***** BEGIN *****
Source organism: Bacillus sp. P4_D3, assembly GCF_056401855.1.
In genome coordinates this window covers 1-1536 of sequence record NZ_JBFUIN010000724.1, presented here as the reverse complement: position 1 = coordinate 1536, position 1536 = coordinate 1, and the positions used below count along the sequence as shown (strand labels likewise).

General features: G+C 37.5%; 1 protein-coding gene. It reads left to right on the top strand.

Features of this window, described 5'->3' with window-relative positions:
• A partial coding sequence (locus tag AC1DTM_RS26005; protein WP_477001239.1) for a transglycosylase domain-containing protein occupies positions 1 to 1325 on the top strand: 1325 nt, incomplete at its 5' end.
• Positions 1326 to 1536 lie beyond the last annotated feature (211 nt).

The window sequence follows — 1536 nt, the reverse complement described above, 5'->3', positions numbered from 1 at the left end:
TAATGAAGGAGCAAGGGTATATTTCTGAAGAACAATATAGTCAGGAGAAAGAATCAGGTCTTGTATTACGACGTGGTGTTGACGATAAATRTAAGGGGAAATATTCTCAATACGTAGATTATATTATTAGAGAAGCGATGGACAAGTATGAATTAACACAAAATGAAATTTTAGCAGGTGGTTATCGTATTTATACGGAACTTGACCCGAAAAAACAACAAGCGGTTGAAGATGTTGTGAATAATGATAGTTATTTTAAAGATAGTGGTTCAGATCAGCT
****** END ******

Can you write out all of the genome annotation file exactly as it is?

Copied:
Source organism: Bacillus sp. P4_D3, assembly GCF_056401855.1.
In genome coordinates this window covers 1-1536 of sequence record NZ_JBFUIN010000724.1, presented here as the reverse complement: position 1 = coordinate 1536, position 1536 = coordinate 1, and the positions used below count along the sequence as shown (strand labels likewise).

General features: G+C 37.5%; 1 protein-coding gene. It reads left to right on the top strand.

Features of this window, described 5'->3' with window-relative positions:
• A partial coding sequence (locus tag AC1DTM_RS26005; protein WP_477001239.1) for a transglycosylase domain-containing protein occupies positions 1 to 1325 on the top strand: 1325 nt, incomplete at its 5' end.
• Positions 1326 to 1536 lie beyond the last annotated feature (211 nt).

The window sequence follows — 1536 nt, the reverse complement described above, 5'->3', positions numbered from 1 at the left end:
TAATGAAGGAGCAAGGGTATATTTCTGAAGAACAATATAGTCAGGAGAAAGAATCAGGTCTTGTATTACGACGTGGTGTTGACGATAAATRTAAGGGGAAATATTCTCAATACGTAGATTATATTATTAGAGAAGCGATGGACAAGTATGAATTAACACAAAATGAAATTTTAGCAGGTGGTTATCGTATTTATACGGAACTTGACCCGAAAAAACAACAAGCGGTTGAAGATGTTGTGAATAATGATAGTTATTTTAAAGATAGTGGTTCAGATCAGCT